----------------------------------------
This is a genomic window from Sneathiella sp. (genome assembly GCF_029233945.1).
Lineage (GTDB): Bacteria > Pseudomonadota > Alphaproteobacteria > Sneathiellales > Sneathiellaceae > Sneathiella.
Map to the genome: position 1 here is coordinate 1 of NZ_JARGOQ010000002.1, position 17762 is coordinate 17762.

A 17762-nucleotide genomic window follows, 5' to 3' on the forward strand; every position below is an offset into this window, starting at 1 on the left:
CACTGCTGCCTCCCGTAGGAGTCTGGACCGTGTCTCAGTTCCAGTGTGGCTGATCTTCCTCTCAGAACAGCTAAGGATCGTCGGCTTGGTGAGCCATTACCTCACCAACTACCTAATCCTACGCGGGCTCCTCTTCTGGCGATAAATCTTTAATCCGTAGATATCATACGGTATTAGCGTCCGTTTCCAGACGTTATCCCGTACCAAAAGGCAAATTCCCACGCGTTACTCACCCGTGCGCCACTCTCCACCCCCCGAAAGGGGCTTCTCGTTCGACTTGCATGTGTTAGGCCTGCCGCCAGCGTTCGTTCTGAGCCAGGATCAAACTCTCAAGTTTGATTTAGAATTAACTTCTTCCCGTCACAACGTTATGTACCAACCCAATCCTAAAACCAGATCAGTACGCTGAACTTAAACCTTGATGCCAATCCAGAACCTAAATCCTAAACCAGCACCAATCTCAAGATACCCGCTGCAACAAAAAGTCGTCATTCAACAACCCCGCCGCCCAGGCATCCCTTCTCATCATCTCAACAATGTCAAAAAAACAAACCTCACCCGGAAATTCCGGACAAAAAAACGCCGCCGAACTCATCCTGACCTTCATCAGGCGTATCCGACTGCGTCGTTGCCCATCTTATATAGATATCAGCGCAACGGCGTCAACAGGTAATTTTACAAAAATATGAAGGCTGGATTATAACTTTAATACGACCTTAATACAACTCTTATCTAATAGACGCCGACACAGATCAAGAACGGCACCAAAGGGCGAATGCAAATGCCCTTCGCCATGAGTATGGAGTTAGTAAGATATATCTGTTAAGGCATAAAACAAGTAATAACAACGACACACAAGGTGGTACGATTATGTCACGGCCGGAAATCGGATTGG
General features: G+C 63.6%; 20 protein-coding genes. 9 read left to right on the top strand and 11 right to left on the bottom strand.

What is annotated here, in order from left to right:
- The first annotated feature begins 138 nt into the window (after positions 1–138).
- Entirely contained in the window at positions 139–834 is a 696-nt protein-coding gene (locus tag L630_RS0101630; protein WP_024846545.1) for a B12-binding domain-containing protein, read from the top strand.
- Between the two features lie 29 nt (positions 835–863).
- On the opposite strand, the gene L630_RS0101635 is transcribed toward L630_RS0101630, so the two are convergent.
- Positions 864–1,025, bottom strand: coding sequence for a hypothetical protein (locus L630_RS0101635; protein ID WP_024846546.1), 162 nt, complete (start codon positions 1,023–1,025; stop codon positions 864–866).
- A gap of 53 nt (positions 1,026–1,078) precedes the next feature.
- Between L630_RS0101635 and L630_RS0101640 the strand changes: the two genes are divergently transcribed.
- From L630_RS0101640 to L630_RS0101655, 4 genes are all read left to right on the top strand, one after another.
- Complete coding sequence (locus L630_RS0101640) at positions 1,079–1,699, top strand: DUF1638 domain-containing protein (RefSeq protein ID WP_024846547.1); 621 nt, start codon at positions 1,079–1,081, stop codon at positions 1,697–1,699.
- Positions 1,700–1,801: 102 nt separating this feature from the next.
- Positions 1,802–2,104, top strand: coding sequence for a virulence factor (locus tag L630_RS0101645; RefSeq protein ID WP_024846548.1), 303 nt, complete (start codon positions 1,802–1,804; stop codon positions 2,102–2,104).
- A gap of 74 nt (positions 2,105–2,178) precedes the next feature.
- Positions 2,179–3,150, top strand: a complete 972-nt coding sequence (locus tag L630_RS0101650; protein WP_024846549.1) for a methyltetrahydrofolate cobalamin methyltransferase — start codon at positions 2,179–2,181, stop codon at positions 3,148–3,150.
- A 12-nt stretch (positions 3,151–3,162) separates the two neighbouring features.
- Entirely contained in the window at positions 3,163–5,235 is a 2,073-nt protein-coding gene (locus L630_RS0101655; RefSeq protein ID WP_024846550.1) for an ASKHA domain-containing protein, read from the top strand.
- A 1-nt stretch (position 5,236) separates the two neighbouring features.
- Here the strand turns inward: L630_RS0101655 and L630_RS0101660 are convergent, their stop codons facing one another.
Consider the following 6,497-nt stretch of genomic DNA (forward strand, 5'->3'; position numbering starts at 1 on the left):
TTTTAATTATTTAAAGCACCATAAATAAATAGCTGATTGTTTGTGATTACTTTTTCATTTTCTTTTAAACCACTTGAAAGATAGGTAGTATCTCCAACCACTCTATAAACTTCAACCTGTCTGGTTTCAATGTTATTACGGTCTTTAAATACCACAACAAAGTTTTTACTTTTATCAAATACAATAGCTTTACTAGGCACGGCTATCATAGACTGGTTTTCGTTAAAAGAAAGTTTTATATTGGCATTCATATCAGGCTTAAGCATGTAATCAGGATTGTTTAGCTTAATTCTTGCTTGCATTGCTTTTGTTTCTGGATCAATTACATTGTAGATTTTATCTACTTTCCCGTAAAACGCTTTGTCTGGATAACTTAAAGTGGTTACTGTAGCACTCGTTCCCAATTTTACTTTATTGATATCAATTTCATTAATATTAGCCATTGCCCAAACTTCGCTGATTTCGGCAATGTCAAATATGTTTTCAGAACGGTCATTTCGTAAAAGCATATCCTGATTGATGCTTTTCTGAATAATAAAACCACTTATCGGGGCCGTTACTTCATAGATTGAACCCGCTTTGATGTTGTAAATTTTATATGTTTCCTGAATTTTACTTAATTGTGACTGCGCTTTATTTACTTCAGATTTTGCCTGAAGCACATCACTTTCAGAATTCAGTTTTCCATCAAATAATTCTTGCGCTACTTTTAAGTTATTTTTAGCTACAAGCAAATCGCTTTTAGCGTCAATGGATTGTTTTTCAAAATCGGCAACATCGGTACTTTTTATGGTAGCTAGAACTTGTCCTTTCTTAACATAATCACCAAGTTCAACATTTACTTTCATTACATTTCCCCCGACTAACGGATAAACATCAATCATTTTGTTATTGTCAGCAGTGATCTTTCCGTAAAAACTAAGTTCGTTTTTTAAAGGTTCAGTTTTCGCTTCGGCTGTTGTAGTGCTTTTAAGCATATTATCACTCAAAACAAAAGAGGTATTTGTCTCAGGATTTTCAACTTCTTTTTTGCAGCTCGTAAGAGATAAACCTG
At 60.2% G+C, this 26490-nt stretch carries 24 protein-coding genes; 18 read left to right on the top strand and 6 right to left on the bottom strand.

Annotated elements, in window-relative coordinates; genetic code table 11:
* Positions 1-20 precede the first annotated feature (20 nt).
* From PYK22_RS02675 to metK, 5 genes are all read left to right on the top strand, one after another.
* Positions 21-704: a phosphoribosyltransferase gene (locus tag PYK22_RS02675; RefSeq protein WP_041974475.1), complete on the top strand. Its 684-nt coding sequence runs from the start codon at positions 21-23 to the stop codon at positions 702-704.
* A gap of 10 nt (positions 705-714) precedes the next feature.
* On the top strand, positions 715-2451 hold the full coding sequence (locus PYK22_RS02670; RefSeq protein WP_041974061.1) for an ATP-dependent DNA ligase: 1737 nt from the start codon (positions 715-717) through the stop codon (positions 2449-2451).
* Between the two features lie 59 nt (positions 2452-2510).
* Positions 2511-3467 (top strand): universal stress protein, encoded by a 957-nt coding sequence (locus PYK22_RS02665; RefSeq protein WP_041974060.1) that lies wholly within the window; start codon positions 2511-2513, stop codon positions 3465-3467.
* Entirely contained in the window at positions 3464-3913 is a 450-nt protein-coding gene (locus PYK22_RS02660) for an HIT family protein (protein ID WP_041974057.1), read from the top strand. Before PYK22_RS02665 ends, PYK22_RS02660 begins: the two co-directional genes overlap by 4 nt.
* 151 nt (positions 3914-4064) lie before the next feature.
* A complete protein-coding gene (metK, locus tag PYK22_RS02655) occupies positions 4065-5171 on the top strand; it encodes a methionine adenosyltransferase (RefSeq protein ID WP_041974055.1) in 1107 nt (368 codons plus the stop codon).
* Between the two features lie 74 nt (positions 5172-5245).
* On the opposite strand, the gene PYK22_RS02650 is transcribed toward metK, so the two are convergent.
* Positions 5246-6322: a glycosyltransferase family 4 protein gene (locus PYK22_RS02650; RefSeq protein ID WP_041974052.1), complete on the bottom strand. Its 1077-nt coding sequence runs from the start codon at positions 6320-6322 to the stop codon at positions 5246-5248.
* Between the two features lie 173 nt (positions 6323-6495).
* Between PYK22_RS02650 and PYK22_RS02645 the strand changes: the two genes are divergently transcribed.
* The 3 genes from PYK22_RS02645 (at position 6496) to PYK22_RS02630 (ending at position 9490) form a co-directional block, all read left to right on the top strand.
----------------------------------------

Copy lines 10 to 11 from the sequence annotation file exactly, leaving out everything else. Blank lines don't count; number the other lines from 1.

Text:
- Between the two features lie 29 nt (positions 835–863).
- On the opposite strand, the gene L630_RS0101635 is transcribed toward L630_RS0101630, so the two are convergent.